The U.S. Senate agreed to a Concurrent Resolution (CR), with amendments, for the record $3.5 Trillion budget proposed for upcoming fiscal year 2022 (begins October 1, 2021). All 48 Democrats and both Independents voted in favor of the CR. As a “budget bill,” the Senate’s proposed budget needed only a majority to gain Senate approval. The Bill only passed (without a tie-breaker vote from Vice President Kamala Harris) because Republican Senator Mike Rounds (SD) could not attend this vote, and thus allowed the yeas to take it (50-49).
However, according to a statement on his website, Senator Rounds opposes the Senate’s budget Resolution,
“While I cannot be there in person when the final vote is cast, as I am with my wife Jean en route to the Mayo Clinic where she is undergoing cancer treatments, my intent would be to oppose this legislation in its final form.”
Of particular interest to our readers is the amendment Senator Tom Cotton (R-AR) proposed. The amendment prohibits “the teaching of critical race theory in pre-kindergarten programs and elementary and secondary schools.” Senator Cotton has been an outspoken advocate against teaching Critical Race Theory.
To pass the Critical Race Theory amendment, Senate Democrat Joe Manchin (WV) joined Republicans, other than Senate Republican Mike Rounds who was absent, as noted above. Total vote on the CRT amendment was 50 yeas (49 Republicans + 1 Democrat) vs 49 nays (all Democrats).
How We Got Here
We first reported the emergence of the Critical Race Theory (CRT) controversy in September 2020 when the “White House Orders All Federal Agencies to Review Their Race Training Programs and Stop Any Course Which Furthers Racism.” From there, we watched as various members of Congress introduced, this year, a variety of Bills on CRT.
- May 2021 “The Push Is On To End The Training Of Critical Race Theory,” followed the next week with “Update: Last Week’s WIR Story Reporting Three Bills and a Senate Resolution Attacking Critical Race Theory Was Just the Tip of The Iceberg.”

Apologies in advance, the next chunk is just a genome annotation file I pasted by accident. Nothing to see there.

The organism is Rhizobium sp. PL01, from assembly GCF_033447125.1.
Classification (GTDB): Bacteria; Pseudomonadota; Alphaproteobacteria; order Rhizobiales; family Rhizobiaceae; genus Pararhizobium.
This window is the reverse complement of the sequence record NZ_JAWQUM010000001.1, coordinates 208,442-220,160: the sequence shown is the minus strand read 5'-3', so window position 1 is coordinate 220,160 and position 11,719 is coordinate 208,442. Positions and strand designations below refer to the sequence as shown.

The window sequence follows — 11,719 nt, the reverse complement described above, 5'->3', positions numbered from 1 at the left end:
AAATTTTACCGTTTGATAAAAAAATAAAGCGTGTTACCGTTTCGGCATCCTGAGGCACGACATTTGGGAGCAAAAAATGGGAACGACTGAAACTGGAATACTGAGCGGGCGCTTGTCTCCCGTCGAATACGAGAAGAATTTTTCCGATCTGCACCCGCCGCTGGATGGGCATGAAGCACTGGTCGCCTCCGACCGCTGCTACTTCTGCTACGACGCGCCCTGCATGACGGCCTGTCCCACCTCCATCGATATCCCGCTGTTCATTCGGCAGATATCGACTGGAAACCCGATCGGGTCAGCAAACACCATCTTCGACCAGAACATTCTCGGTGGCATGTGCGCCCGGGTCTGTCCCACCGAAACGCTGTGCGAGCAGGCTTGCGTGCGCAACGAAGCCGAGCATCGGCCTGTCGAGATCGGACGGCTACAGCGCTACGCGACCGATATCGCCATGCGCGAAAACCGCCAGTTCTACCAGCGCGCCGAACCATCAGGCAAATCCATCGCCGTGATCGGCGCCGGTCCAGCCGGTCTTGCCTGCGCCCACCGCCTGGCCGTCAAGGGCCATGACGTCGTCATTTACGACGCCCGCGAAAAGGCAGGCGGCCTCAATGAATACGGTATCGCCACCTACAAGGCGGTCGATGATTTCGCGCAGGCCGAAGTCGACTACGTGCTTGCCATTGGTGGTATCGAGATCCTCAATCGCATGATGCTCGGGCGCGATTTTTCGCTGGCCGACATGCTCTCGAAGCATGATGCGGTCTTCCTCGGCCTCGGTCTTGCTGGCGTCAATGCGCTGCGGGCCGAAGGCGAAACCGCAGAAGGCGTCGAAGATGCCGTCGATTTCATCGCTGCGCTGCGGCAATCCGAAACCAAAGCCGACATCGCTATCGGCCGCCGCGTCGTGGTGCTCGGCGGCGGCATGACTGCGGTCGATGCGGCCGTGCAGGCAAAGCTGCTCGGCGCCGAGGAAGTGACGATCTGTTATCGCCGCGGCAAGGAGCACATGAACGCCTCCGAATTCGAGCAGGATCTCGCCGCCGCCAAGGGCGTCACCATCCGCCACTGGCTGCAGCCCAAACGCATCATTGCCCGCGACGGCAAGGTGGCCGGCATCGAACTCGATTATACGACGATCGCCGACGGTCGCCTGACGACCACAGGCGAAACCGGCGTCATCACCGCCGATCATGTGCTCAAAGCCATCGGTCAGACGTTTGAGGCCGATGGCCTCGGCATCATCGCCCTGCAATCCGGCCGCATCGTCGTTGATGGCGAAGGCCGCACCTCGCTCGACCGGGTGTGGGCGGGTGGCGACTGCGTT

- August 2021 “Combating Racist Training in the Military Act of 2021”
Although a few of these Bills continue to gain Republican cosponsors, none has moved beyond being introduced in their respective Committees. Since Democrats occupy the Chairs of those Committees in both the House and the Senate, it is not likely we will see these Bills go any further in this Congress. That observation makes Senator Cotton’s “end-around” the Senate Committees sitting on their CRT bills all the more remarkable through his Parliamentarian maneuver to simply skip over their heads right to the Senate Floor without the benefit of Committee Hearings or even consideration.
Wednesday, August 11, 2021: Williams is the New ODEP Top Administrator (Obama Reunion Continues at USDOL)
The U.S. Senate, via voice vote, confirmed Taryn Mackenzie Williams to be the Assistant Secretary of Labor (i.e., top official) for the Office of Disability Employment Policy (ODEP) within the U.S. Department of Labor.
As we previously reported, Ms. Williams served in ODEP during the Obama Administration. She was a Senior Policy Advisor to the Youth Team and the Chief of Staff to the position she will now occupy.
Thursday, August 12, 2021: NLRB Memo Directs Regions on Mandatory Issues to Submit to Headquarters
Seeking to further centralize, control and make uniform those labor policies of interest to her office, Jennifer A. Abruzzo (the National Labor Relations Board’s (NLRB’s) controversial General Counsel), issued her first memo since Vice President Harris’ tie-breaker vote, allowed her to secure the role. The 10-page memo, titled, Mandatory Submissions to Advice, lays out a plan for all Regional Directors, Officers-in-Charge, and Resident Officers on some of the priorities of the Office of the General Counsel.